Most horse owners are aware of the symptoms of laminitis. An affected horse may adopt a saw-horse stance with his front legs out in front of him as he attempts to shift his weight off of his hooves. He may also walk with a careful, reluctant step. The hoof walls become abnormally warm to the touch and the digital pulse becomes unusually strong. Most horse owners are aware of the most common causes: too much rich spring grass or an overindulgence of grain; hard work on a hard surface; as a secondary lameness when a horse’s normal weight-bearing ability is affected by another ailment.
But even with widespread awareness of laminitis in the equestrian community, veterinarians still have a lot of questions. Research from the Queensland University of Technology in Australia is underway with the hope of gathering more information, specifically about horses that experience a recurrence of the disease. A horse’s likelihood of surviving a bout of laminitis decreases after the first incident. The goal of the study is to find out what conditions predispose a horse to having multiple episodes of laminitis and to help determine how to decrease the risk.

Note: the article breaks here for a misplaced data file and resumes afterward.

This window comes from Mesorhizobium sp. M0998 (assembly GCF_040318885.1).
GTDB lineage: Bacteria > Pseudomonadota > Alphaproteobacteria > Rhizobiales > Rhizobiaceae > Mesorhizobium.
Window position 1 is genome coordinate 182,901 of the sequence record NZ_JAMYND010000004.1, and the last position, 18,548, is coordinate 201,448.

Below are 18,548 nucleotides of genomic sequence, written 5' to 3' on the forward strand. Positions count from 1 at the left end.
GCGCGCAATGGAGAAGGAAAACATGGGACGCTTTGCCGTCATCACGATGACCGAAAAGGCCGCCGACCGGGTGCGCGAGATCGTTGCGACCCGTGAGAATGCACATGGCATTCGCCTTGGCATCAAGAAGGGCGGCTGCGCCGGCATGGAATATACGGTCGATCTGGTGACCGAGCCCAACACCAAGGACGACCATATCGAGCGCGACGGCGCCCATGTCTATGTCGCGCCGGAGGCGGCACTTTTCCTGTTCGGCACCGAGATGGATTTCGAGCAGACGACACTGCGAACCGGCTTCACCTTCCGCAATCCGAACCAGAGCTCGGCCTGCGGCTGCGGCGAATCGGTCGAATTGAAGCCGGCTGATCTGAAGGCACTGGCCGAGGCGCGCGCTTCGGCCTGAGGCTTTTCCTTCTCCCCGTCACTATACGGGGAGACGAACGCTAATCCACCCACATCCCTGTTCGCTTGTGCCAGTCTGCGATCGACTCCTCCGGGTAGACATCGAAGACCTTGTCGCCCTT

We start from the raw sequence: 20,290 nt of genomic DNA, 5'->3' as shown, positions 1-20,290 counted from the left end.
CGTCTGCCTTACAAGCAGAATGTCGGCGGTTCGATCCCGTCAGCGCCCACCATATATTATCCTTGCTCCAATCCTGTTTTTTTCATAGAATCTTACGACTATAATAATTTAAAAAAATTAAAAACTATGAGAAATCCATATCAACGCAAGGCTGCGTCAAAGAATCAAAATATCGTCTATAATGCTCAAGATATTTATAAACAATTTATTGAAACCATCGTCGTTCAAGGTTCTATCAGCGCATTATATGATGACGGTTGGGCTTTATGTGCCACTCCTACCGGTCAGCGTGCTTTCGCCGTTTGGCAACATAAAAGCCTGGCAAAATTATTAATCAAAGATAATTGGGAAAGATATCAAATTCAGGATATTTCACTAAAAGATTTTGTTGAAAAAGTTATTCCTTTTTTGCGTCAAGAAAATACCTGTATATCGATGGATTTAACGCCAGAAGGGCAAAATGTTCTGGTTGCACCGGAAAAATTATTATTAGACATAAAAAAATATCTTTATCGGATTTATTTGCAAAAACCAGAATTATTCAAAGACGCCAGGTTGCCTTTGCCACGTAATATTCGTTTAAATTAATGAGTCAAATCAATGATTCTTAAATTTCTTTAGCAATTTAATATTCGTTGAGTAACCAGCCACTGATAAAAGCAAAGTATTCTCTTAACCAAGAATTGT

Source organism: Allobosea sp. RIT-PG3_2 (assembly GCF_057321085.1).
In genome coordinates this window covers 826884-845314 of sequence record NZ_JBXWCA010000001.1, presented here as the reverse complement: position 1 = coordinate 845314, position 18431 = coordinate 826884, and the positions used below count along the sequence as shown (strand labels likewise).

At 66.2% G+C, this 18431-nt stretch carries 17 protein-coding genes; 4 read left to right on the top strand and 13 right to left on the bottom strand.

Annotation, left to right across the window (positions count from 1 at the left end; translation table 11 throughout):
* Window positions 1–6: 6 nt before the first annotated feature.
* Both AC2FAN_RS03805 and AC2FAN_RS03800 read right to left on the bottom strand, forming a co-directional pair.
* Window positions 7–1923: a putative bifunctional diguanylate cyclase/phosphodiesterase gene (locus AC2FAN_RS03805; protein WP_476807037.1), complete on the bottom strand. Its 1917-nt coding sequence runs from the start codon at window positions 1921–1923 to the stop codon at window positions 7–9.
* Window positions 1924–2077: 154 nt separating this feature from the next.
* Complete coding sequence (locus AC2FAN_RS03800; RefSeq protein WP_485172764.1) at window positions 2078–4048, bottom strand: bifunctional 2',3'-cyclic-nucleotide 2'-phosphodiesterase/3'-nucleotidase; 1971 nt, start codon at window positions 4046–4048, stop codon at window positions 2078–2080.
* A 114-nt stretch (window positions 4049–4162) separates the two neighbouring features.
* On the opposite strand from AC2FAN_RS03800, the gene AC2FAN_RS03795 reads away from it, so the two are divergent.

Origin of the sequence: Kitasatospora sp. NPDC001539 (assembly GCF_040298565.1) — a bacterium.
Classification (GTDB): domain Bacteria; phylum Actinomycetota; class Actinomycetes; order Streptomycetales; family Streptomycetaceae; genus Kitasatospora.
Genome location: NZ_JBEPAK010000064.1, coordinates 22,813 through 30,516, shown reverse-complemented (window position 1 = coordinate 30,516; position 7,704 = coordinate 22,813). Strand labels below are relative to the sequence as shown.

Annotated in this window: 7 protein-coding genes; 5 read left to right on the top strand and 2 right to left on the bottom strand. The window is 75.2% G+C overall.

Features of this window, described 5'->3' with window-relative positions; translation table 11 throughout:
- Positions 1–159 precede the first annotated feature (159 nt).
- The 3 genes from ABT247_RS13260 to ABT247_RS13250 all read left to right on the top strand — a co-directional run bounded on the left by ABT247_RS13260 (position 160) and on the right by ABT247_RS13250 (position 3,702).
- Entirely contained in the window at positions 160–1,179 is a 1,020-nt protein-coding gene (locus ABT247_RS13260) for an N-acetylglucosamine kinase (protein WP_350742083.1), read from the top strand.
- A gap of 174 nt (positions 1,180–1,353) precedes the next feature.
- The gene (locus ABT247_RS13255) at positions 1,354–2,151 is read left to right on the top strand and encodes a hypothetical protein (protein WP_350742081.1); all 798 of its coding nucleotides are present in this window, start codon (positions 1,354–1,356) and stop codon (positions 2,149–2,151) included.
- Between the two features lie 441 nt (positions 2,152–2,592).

The researchers are looking for input from veterinarians and horse owners around the world. They started collecting data on Australian and New Zealand horses in January and will begin surveying European and North American horses in March.
The researchers are looking for horses that have been treated for laminitis to participate in the study. The study is simply to gather information, so the horses and owners will not be asked to do anything different than what they would normally do during the survey period.
For more information, visit www.qut.edu.au.